[In the last months of 1945, Welles was not only directing THE STRANGER but risking his career in several anti-fascist activities, and re-writing much of his friend Charles Lederer's script for *GILDA, which would establish his bride Rita Hayworth as America's Love Goddess. The plot of GILDA involves a hero (Glen Ford)'s exertions to rescue a beautiful entertainer (Hayworth) from the clutch of an Austrian night club owner (George Macready), who is finding homes for escaped Nazis in the environs of Rio. At the same time, Welles' collaborator, John Huston, was beginning to work on a Maxwell Anderson play about Nazis coming into the United States by way of Florida. He and Richard Brooks were eventually able to get the green light for KEY LARGO (1948) by turning the Nazis into what would become known as Organized Crime.]

THE STRANGER is, nevertheless, notable for being the first Post-War Hollywood theatrical picture to show newsreels of the Holocaust, which Mr. Wilson watches to familiarize himself with the many evil accomplishments of Franz Kindler. What THE STRANGER could have only suggested, at best, was the extent to which the Nazis had already infiltrated the U.S. by 1946.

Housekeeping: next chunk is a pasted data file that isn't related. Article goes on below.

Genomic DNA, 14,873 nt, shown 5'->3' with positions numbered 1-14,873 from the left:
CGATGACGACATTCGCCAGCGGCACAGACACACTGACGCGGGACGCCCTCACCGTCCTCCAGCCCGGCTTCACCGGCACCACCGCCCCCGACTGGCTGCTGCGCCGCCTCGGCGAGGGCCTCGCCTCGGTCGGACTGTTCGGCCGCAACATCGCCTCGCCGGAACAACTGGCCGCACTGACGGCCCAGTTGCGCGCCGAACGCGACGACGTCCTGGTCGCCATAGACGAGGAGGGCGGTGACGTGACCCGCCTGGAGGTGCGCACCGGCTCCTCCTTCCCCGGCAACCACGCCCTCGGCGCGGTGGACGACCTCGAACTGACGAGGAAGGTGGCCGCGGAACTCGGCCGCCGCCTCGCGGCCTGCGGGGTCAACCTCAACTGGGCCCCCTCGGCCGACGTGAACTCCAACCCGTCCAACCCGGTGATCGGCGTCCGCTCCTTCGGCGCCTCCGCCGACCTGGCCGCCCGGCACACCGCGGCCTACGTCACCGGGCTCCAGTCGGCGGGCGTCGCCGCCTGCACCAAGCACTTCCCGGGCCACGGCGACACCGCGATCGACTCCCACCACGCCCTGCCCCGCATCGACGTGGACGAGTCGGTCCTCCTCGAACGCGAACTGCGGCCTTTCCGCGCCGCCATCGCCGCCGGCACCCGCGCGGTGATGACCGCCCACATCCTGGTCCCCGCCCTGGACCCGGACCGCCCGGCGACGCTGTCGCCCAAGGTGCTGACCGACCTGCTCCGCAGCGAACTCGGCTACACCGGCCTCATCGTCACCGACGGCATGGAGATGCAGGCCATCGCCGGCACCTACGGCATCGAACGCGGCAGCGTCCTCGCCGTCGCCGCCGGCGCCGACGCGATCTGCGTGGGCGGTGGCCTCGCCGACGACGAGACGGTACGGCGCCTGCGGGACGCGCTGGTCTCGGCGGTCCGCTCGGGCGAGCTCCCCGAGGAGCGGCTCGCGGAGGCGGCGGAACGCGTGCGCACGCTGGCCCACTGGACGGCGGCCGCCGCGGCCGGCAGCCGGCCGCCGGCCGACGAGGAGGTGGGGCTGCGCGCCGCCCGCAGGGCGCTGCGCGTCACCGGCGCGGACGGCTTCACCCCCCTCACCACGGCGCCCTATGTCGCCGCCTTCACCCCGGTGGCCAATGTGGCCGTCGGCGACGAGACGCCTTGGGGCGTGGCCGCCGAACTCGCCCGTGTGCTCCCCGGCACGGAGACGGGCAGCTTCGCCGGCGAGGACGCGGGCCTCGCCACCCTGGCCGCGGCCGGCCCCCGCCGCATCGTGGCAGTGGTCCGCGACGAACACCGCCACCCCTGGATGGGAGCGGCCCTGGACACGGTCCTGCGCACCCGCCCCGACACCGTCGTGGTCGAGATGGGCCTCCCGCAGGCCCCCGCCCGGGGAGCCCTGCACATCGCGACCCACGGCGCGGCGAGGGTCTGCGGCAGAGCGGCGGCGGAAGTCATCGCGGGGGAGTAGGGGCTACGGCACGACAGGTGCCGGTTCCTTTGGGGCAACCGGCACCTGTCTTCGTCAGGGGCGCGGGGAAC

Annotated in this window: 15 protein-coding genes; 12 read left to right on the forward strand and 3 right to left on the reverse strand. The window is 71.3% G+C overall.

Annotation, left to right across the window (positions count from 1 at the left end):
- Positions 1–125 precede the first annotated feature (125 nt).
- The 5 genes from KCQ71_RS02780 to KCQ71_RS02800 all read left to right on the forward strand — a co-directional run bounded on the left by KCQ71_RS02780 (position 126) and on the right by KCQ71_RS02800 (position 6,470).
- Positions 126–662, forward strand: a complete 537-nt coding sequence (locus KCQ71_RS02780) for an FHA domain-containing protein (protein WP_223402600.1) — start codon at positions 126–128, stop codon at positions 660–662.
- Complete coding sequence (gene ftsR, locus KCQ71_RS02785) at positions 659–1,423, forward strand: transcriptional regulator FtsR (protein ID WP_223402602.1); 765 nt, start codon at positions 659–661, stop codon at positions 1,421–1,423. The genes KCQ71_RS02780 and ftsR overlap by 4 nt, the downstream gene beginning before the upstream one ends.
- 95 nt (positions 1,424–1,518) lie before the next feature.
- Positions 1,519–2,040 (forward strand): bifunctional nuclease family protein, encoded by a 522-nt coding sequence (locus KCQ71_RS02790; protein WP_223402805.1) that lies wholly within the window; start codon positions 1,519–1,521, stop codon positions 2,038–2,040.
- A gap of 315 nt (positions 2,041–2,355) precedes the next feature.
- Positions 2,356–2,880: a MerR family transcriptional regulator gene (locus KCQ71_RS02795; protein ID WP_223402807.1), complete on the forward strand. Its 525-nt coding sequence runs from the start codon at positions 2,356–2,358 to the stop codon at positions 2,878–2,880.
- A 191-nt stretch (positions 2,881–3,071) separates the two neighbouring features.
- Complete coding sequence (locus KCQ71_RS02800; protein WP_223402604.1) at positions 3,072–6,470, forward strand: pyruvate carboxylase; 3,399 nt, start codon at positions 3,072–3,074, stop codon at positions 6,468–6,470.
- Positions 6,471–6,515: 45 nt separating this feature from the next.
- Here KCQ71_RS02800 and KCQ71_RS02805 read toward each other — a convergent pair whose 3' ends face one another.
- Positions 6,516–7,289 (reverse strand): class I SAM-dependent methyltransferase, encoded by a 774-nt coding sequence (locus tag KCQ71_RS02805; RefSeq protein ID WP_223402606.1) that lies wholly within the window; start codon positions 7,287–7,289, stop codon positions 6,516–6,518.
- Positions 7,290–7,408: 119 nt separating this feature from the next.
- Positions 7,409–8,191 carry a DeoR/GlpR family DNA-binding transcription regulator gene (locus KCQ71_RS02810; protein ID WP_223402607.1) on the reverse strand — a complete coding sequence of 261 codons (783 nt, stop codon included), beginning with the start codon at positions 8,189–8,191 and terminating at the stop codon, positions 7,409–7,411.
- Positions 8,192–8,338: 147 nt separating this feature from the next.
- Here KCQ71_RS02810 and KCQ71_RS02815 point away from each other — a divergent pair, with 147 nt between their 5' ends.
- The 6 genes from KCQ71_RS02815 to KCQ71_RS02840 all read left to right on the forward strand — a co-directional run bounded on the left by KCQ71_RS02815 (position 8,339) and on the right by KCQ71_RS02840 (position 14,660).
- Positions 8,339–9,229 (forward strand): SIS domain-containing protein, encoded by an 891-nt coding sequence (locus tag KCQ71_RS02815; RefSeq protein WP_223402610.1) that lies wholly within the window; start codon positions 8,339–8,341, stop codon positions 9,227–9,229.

Incongruously, with the forced release of millions of Government documents over just the last week -- 250,000 of which have so far been reviewed -- we can now read written official evidence that huge American companies, such as Union Bank (co-run by Prescott Bush -- Grandfather of our President -- and Herbert Walker, namesake of President George Herbert Walker Bush), Standard Oil of New Jersey (run by William Farish, Grandfather of the present American Ambassador to Great Britain), ITT (founded by Somosthenes Behn, whose German subsidiaries helped produce the Fouke-Wulfe 190 Interceptor), and Chase National Bank (chaired by Winthrop Rockefeller, future Ambassador to Great Britain ), Ford, IBM, Dupont, on and on and on, profited obscenely from business and financial arrangements with Nazi Germany (providing, by some estimates, over 50% of the Nazi war effort, throughout the War); and that they assisted the OSS, the CIA, and other Intelligence agencies in helping establish thousands of fascists, many of them war criminals, in South and North America.